Fact Check: Dianne Feinstein Says Barrett Will ‘Vote to Strip Millions of Americans of Their Health Care’ - Unlikely

She is not supposed to render legal opinions at this point. It’s not evasion. It’s doing the right thing.

The English common law is derived from a smattering of old Saxon law in existence when Normans conquered England, a bit of biblical law and a great deal of canon law. There is no “secular source” of our law except for the occasional aberrant legal eructations of wayward justices and legislators. Even commercial law is largely derived from the bible.

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Her personal opinion would not be a “legal” opinion. Is this not obvious? No one asks her to render a verdict on any specific problem. Only her general attitude.

Oh, please. Our society is not based upon the christian faith. I suggest you to read the “Treaty of Tripoli”

which has been unanimously ratified by the US Senate, and which explicitly declares that the US is not in any way based upon the Bible, or the Christian faith.

In other words, the US Constitution (which should not be confused with the Declaration of Independence) - is the legal ground for our republic and it expressly declares that we are a secular society, where each religion (or the lack of it) is equally protected and respected (see the First Amendment). So the personal opinion of Barrett is not allowed to play any part in her judgments and legal reasoning.

The US was explicitly created to escape any kind of religious persecution, so the personal views must be held personal, and of course can be freely declared and discussed, but cannot play any part in the legal system.

The Constitution grants and upholds the concept of privacy, and as such the woman’s right to have dominion over her body (including abortion). That the “right to privacy” is not explicitly mentioned in the Constitution is not relevant. The “right to own property” is also not mentioned, because the Founding Fathers took these principles axiomatically true.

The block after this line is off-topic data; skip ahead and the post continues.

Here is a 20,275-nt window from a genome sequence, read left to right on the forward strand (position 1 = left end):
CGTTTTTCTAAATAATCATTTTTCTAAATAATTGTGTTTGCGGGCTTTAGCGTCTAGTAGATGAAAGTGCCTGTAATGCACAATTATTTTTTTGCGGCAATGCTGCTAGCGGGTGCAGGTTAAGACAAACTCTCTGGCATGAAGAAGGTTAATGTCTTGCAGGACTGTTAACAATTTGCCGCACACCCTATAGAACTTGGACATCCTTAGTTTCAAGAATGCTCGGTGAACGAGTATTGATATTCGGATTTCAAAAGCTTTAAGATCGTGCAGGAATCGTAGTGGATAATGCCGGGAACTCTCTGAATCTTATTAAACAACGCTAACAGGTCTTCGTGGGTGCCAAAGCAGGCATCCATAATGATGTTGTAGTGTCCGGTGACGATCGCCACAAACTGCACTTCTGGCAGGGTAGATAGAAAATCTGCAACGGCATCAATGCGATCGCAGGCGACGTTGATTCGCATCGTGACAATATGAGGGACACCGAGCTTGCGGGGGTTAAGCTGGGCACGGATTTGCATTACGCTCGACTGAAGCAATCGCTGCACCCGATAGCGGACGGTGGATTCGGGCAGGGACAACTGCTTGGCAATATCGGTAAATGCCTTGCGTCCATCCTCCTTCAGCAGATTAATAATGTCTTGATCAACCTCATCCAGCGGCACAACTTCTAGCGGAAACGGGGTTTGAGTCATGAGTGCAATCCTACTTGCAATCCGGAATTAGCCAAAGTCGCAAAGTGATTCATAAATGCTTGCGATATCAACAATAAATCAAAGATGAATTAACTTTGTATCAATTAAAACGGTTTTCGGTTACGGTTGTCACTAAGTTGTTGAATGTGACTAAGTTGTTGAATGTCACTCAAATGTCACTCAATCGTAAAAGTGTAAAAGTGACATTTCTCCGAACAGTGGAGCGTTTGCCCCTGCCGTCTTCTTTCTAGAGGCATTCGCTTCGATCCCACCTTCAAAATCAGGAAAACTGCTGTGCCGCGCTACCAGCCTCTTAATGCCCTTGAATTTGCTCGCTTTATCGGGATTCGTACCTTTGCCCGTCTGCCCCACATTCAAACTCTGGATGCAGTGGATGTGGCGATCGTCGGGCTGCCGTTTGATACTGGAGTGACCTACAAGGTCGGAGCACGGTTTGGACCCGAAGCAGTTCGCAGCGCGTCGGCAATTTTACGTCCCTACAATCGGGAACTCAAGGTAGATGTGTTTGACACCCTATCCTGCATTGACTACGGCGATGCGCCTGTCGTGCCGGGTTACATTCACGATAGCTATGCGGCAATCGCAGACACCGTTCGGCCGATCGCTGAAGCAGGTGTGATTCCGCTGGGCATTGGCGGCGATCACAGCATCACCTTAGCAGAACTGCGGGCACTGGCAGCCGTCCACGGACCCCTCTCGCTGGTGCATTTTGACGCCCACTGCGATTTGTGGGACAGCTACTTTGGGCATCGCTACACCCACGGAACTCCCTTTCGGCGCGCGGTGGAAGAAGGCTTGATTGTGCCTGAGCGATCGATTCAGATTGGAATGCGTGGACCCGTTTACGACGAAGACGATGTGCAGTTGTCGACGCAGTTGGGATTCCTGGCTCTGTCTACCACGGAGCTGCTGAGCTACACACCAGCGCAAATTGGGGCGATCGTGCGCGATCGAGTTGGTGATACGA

PS: The Bible is also not an “original” document. Only a very small part is “new” in it. The rest was “borrowed” from other views, from Hammurabi to Confucius and the rest. To fact that our judges and justices are not allowed to get sidetracked into some religious views protects ALL of us, you included. Your rights should be protected just as much as any other worldview. And that is the way it should be.

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I see. Usually when people on here do not disclose their religion, it signifies that they’re not Catholic. If so in your case, it comes as no surprise that you would not want to admit the truth; which is that American law is based on the English Common Law, which is based on ancient Saxon law, biblical principles and a great deal of canon law.

But this “treaty of tripoli” aside, if you research with anything resembling an open mind, you will find that what I say is true. There are some secular inclusions, but no “secular roots” in American law.

In any event, the language you cite in the treaty is disputed since the English version of the treaty does not contain that language. It appears to be an addition in Arabic only, widely suspected to have been added by the Muslims to make it more acceptable. In any event it does not reference the LAWS of the U.S. It only says the GOVERNMENT of the U.S. is not based on Christianity.

Regardless, the treaty was broken by the Muslim counterparts and void.


Donald Trump? Mike Pence? Many Republicans in Congress who are non-Catholic are defending her.

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We are not talking about the origin of each individual law (which is totally irrelevant), but the origin of the US legal system. Which was clearly based on the desire or the original settlers, who wanted to escape and avoid ANY kind of religious system, and so they established a fully secular legal framework - regardless of the ancient origins of the individual laws.